Wednesday, August 25, 2010
Who wins an argument with God?
As we continue to discuss the daily lectionary, a friendly reminder that it can be found here: http://gamc.pcusa.org/devotion/daily/2010/8/25/Just a few quick thoughts today, as I am off to the hospital for some visits and have lots of other fun things to do . . . So, I found an interesting connection between a couple of the readings for today.
First, in Job (ch.7), we have him saying this: 17What are human beings, that you make so much of them, that you set your mind on them, 18visit them every morning, test them every moment?
Job asks a legitimate question, essentially 'who do we think we are in comparison to God?'
I think a lot of our problems in life have, at least as a contributing factor, a confusion about where we are on the organizational chart of God's family. We all too often think we are the ones making decisions and God is there to help when we need him. I think we all would be well served by regularly asking ourselves the question Job poses - 'What are we that God cares for us?
I think it is with this perspective that we need to look at the passage from Acts 10. Here Peter is given a vision of all sorts of animals coming down from heaven on a sheet. An accompanying voice tells him that he is to kill and eat. He balks at the idea because, according to Jewish law, the animals were unclean. The voice (God) says, 'What God has made clean, you must not call profane'
This is a critical turning point in Acts, as from this point on Peter sides with Paul in the assertion that believers in Jesus didn't have to submit to Jewish ritual and law to be faithful Christians.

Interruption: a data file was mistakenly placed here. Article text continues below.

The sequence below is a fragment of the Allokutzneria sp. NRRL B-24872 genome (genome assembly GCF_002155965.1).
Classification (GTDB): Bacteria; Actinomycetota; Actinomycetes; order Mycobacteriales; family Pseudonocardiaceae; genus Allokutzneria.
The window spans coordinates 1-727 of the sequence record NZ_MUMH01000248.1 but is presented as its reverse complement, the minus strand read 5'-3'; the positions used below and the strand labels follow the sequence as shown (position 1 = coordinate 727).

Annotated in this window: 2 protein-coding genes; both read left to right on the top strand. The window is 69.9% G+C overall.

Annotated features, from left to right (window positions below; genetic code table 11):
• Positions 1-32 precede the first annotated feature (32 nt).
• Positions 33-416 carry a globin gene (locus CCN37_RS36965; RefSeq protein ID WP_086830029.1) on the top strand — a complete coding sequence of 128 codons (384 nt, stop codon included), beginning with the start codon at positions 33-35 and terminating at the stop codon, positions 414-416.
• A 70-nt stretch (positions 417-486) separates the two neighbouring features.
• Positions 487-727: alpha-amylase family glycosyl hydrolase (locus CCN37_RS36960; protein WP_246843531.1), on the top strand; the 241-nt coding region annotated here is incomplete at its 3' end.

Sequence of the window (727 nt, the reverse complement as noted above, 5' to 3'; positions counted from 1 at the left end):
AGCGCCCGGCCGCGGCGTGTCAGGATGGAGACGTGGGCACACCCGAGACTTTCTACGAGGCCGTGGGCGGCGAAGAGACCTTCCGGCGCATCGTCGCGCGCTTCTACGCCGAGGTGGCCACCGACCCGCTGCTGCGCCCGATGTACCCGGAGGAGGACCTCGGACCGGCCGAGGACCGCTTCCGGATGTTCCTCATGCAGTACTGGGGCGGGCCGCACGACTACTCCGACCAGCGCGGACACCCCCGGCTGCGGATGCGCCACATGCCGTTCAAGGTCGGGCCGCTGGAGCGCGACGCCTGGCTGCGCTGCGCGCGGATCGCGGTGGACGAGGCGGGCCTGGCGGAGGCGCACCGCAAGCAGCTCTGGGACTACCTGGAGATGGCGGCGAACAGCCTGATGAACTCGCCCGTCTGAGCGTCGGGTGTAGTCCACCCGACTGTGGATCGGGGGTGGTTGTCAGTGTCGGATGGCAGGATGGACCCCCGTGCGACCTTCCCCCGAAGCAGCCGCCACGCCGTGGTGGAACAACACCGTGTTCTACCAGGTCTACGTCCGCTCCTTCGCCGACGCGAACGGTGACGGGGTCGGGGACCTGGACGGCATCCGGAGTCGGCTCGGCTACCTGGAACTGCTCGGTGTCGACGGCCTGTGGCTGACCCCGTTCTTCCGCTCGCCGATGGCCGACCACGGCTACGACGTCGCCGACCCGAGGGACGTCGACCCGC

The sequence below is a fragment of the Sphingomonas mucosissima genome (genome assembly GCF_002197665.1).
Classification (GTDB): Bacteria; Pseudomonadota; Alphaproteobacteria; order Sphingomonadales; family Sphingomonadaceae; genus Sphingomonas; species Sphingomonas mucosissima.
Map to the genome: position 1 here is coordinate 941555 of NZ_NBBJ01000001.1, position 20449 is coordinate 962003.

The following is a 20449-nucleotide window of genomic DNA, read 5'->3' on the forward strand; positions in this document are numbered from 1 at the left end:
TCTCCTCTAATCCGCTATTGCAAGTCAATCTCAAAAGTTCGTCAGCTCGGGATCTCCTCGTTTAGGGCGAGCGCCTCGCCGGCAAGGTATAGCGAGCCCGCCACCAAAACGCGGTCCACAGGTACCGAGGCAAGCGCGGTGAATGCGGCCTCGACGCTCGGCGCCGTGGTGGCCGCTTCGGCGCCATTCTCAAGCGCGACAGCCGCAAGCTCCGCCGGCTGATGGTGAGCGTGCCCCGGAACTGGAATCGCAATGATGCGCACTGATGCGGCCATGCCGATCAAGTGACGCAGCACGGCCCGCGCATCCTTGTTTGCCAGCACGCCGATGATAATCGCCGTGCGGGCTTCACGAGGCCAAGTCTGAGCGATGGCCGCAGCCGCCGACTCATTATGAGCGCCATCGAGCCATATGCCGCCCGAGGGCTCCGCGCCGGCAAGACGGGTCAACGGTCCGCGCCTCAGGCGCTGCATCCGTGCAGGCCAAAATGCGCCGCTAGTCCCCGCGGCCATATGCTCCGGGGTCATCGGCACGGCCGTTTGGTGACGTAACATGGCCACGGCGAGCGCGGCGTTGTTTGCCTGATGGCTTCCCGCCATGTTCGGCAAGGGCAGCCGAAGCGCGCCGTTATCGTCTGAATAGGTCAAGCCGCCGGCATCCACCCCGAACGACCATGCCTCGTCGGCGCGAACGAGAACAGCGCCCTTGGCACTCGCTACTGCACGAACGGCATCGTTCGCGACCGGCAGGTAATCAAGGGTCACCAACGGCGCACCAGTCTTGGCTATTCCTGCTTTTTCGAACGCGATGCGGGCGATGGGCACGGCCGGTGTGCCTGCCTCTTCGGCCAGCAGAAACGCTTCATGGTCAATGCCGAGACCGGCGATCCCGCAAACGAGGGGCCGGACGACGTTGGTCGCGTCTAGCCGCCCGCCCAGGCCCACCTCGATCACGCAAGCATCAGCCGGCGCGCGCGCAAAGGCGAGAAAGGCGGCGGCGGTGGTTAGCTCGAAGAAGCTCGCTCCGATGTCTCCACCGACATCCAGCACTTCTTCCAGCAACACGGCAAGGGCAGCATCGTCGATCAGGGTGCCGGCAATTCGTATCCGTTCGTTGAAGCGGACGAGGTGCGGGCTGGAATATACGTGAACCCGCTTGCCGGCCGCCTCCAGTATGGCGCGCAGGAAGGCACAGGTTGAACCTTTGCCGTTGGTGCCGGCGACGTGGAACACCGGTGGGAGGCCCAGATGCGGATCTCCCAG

Of course, I am leaving out a piece of the story, the fact is Peter wasn't given the vision once - he received the vision 3 times. It isn't said explicitly, but the implication is that the repetition was so that Peter would get it.
And the question comes . . . 'who do we think we are to argue with God?'
There are many implications to this question and to living life with a proper understanding of our relationship to God, but the overarching one is this:
God has said that he loves and cares for all of humanity. That there is even a special place in his heart for the 'least of these' (the widow, the orphan, the poor, the persecuted). God has made it clear that his desire is to be reconciled to the entire world.
In light of this, who are we to say any different. In light of this who are we to attempt to withhold God's love and grace from anyone? Who do we think that we are?
See you tomorrow.